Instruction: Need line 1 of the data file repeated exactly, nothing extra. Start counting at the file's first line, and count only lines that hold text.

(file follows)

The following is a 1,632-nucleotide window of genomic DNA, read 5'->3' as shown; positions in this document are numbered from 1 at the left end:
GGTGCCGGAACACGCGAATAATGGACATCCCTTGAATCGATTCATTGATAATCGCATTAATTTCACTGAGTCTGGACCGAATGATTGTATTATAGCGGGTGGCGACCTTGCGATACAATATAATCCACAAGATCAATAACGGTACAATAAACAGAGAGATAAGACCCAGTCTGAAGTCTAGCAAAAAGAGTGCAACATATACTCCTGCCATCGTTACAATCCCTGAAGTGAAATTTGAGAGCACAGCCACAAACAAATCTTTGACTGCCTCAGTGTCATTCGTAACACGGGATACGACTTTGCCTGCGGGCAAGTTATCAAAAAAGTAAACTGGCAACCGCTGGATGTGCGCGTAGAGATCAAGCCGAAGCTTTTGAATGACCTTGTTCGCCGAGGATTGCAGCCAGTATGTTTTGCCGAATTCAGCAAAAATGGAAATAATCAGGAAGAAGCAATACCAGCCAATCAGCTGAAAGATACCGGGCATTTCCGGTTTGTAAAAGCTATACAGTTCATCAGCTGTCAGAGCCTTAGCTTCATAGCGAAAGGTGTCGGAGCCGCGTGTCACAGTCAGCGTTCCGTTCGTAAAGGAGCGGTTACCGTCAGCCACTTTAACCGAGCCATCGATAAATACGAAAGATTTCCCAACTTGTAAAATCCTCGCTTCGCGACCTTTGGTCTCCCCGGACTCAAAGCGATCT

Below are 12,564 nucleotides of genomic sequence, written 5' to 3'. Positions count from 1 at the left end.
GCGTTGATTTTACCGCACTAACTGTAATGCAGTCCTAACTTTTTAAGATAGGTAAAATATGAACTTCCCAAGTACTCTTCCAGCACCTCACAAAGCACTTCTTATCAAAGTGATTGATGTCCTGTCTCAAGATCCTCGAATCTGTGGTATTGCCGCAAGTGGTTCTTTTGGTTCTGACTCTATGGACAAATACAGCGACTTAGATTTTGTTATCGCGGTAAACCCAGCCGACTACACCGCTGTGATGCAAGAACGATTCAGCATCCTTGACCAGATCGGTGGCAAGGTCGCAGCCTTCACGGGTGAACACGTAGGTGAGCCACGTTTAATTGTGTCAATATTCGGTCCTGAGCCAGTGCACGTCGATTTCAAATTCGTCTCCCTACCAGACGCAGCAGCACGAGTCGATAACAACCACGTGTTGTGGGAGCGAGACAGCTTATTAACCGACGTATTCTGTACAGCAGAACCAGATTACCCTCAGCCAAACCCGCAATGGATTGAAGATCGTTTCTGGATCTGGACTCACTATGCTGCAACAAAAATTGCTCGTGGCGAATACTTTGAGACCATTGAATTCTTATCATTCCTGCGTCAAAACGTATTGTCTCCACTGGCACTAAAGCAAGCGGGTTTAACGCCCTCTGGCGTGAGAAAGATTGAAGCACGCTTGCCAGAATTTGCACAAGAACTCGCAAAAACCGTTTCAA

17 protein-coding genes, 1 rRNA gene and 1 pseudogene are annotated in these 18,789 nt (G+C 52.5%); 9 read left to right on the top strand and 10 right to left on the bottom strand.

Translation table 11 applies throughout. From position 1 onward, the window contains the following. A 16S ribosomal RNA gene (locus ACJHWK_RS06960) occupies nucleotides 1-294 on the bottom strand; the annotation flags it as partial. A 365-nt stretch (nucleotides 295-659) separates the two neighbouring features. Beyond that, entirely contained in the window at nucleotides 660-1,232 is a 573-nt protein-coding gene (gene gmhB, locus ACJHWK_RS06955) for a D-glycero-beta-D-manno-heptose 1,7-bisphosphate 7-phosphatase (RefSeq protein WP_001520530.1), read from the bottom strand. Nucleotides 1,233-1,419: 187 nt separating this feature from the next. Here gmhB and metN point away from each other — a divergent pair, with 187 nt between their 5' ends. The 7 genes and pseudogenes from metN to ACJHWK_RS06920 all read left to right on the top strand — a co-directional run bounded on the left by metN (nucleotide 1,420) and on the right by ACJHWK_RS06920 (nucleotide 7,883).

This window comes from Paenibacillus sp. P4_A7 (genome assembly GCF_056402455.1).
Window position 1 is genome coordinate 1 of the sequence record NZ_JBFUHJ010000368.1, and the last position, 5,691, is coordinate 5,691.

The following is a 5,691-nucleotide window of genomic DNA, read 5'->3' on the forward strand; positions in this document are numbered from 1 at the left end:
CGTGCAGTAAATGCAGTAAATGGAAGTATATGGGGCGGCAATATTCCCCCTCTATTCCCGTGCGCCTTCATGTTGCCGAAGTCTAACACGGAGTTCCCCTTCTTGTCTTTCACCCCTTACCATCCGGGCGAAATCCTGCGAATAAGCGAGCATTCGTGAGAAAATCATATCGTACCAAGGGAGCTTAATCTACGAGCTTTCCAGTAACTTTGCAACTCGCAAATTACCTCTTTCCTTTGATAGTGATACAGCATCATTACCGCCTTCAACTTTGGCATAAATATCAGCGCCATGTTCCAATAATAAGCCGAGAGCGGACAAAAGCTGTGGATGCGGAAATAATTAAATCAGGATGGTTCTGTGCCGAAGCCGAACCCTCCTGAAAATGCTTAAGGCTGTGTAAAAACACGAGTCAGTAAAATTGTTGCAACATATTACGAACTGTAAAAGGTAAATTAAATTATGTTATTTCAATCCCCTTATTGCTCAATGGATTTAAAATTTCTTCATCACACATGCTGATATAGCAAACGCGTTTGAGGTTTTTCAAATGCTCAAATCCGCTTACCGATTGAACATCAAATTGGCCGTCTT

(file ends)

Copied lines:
The following is a 1,632-nucleotide window of genomic DNA, read 5'->3' as shown; positions in this document are numbered from 1 at the left end: